First things first

Elastic's upcoming IPO could be a much bigger deal than people expect, especially as a bellwether for the rest of the open source big data market that has sprung up in the past decade or so.

Hortonworks, Cloudera and MongoDB were obvious choices for companies to go public (even if their quarterly losses spook investors), because they were high-profile, had raised so much money and, in the case of MongoDB, attracted so many users. But Elastic is in a second tier of companies, which is exemplified by popular open source technologies, seemingly respectable businesses and relatively little fanfare. Elasticsearch, its flagship technology is nearly ubiquitous and being used for things well beyond standard search, but somehow Elastic isn't often mentioned in the same breath as other "unicorns" of enterprise IT.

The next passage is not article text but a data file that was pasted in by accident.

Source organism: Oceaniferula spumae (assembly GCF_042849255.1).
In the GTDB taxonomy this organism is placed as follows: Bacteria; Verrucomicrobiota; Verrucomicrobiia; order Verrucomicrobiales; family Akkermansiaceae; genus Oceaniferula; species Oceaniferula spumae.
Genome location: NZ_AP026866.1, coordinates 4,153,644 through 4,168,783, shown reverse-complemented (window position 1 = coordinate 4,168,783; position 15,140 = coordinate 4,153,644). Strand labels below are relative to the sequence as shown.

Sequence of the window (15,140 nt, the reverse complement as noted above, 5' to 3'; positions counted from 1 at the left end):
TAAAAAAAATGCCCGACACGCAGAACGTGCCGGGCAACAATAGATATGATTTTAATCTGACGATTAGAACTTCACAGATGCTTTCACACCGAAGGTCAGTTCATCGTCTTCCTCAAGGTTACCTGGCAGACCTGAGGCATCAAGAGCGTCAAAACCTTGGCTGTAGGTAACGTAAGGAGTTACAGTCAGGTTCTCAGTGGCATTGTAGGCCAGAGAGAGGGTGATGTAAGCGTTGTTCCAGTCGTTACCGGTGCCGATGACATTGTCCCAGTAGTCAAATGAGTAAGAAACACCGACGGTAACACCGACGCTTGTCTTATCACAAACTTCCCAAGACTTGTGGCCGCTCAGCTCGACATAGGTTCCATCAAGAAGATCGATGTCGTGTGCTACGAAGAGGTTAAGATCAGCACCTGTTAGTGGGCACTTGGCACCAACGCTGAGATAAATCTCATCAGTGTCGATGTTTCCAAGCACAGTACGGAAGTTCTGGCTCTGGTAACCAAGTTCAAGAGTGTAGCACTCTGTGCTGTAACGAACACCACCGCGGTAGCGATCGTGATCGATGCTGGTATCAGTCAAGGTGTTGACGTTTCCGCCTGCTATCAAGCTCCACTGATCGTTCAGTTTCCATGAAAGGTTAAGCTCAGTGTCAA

Other companies in the same vein might include DataStax, Couchbase, Neo4j and MapR. All companies that have been around for a while and have grown large enough that the only real exits might look like an IPO, a pricey acquisition or, perhaps, something much uglier should funding dry up. With Hortonworks, Cloudera and MongoDB out and surviving as public companies, maybe their open source peers are gaining the confidence to step up and put their business models -- the good, the bad and the ugly -- into the public eye.

Given its wide adoption, Elastic is probably in as good a position as anybody to test the waters. For more on the company's evolution, starting Elasticsearch's roots as a hobbyist search engine for recipes, check out my podcast interview with founder and CEO Shay Banon from last year.

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